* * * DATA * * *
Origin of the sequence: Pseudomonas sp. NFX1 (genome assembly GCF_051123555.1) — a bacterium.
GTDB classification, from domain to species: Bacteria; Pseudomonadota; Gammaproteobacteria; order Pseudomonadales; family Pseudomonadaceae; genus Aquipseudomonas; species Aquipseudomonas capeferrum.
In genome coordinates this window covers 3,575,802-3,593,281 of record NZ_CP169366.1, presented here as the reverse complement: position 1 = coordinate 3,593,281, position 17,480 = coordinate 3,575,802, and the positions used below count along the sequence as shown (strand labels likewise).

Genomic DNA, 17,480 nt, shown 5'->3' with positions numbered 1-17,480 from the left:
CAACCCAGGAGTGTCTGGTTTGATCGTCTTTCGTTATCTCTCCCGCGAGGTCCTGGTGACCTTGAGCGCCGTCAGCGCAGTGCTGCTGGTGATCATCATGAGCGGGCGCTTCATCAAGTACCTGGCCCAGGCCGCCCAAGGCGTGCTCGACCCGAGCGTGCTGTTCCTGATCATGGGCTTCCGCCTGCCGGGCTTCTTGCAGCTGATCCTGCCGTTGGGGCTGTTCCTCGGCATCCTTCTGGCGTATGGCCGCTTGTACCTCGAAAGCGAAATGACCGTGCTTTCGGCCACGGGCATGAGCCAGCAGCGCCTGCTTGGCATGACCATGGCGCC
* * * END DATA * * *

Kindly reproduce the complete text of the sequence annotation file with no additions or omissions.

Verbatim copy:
Origin of the sequence: Pseudomonas sp. NFX1 (genome assembly GCF_051123555.1) — a bacterium.
GTDB classification, from domain to species: Bacteria; Pseudomonadota; Gammaproteobacteria; order Pseudomonadales; family Pseudomonadaceae; genus Aquipseudomonas; species Aquipseudomonas capeferrum.
In genome coordinates this window covers 3,575,802-3,593,281 of record NZ_CP169366.1, presented here as the reverse complement: position 1 = coordinate 3,593,281, position 17,480 = coordinate 3,575,802, and the positions used below count along the sequence as shown (strand labels likewise).

Genomic DNA, 17,480 nt, shown 5'->3' with positions numbered 1-17,480 from the left:
CAACCCAGGAGTGTCTGGTTTGATCGTCTTTCGTTATCTCTCCCGCGAGGTCCTGGTGACCTTGAGCGCCGTCAGCGCAGTGCTGCTGGTGATCATCATGAGCGGGCGCTTCATCAAGTACCTGGCCCAGGCCGCCCAAGGCGTGCTCGACCCGAGCGTGCTGTTCCTGATCATGGGCTTCCGCCTGCCGGGCTTCTTGCAGCTGATCCTGCCGTTGGGGCTGTTCCTCGGCATCCTTCTGGCGTATGGCCGCTTGTACCTCGAAAGCGAAATGACCGTGCTTTCGGCCACGGGCATGAGCCAGCAGCGCCTGCTTGGCATGACCATGGCGCC